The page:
“And although the city has notable aerospace and logistics sectors and has diversified into other areas such as biomedical research and tech, its fortunes remain very much tied to oil and gas,” the report adds. “As such, its economic stability and growth lag other leading cities in the index.”

The report points out that Houston ranks highly in the human capital category thanks to the large number of corporate headquarters in the region. The Houston area is home to the headquarters of 26 Fortune 500 companies, including ExxonMobil, Hewlett Packard Enterprise, and Sysco.

Another contributor to Houston’s human capital ranking, the report says, is the presence of Rice University, the University of Houston and the Texas Medical Center.

“Despite this,” says the report, “it lacks the number of world-leading universities that other cities have, and only performs moderately in terms of the educational attainment of its residents.”

Slower-than-expected population growth and an aging population weaken Houston’s human capital score, the report says.

Meanwhile, Houston’s score for quality is life is hurt by a high level of income inequality, along with a low life expectancy compared with nearly half the 1,000 cities on the list, says the report.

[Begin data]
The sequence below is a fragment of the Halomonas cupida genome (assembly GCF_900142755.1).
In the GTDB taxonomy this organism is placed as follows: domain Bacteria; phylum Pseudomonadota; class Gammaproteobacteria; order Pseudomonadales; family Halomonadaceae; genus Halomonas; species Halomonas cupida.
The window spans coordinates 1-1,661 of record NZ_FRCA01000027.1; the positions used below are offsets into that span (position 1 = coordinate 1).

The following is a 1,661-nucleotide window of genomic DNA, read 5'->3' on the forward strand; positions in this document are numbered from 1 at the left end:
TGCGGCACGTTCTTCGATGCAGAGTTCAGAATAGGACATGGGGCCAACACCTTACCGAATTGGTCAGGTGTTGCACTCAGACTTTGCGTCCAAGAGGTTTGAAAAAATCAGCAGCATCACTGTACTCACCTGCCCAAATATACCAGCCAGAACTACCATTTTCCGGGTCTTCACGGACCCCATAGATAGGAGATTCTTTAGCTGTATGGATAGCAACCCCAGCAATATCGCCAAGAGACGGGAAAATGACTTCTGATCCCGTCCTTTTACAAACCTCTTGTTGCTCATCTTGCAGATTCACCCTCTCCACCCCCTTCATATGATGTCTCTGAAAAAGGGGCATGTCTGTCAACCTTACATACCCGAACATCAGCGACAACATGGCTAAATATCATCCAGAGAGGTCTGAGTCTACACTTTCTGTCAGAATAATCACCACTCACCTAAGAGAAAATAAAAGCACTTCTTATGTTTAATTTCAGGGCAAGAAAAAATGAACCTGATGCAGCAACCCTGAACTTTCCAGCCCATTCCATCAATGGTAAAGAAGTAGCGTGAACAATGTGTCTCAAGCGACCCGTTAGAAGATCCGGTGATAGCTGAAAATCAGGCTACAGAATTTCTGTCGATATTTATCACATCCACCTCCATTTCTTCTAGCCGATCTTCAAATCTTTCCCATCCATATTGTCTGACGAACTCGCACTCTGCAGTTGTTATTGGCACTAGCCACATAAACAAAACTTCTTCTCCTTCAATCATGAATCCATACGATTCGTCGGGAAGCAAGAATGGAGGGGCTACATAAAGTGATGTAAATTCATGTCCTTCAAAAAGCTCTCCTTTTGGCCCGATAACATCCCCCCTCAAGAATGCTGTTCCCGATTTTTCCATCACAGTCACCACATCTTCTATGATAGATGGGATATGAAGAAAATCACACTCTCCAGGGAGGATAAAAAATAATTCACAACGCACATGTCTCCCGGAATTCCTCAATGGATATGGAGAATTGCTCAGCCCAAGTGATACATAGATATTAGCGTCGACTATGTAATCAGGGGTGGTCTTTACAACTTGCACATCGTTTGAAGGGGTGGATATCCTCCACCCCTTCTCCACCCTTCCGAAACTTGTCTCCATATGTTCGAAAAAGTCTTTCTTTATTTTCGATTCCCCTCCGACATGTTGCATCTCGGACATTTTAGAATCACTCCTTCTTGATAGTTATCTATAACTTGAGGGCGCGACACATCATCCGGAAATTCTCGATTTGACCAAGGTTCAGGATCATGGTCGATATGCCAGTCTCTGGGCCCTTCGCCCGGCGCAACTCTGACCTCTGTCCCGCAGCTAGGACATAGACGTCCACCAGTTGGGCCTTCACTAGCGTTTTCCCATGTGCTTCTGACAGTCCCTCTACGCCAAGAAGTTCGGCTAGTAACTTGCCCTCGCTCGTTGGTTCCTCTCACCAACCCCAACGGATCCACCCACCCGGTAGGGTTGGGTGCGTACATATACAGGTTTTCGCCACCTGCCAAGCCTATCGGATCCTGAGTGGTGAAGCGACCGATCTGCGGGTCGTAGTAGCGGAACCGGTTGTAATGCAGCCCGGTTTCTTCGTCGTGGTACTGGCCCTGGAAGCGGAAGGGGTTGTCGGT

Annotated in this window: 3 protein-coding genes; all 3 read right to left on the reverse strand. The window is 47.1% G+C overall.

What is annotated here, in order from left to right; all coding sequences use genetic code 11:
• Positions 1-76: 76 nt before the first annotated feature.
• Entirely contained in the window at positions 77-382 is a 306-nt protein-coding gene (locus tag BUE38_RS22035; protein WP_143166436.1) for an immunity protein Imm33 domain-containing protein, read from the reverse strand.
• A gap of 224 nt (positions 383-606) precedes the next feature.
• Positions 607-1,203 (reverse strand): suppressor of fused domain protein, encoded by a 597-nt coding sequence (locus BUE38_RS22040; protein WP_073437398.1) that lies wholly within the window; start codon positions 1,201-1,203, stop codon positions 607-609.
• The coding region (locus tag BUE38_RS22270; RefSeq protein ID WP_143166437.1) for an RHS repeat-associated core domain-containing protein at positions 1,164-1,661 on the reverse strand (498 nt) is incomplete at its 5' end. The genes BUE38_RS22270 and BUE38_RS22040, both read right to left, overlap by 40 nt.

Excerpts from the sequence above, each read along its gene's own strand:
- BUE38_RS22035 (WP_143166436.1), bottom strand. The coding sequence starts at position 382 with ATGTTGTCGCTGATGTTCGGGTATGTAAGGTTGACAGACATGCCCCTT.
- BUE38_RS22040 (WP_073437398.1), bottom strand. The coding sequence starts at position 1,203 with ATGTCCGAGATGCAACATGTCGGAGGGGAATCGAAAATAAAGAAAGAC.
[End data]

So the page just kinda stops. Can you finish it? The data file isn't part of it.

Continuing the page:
Also in the quality-of-life bucket, the report underscores the region’s variety of arts, cultural, and recreational activities. But that’s offset by urban sprawl, traffic congestion, an underdeveloped public transportation system, decreased air quality, and high carbon emissions.

Furthermore, the report downgrades Houston’s environmental stature due to the risks of hurricanes and flooding.

“Undoubtedly, Houston is a leading business [center] that plays a key role in supporting the U.S. economy,” says the report, “but given its shortcomings in other categories, it will need to follow the path of some of its more well-rounded peers in order to move up in the rankings.”

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This article originally ran on InnovationMap.

New collaboration to build data center microgrid in Houston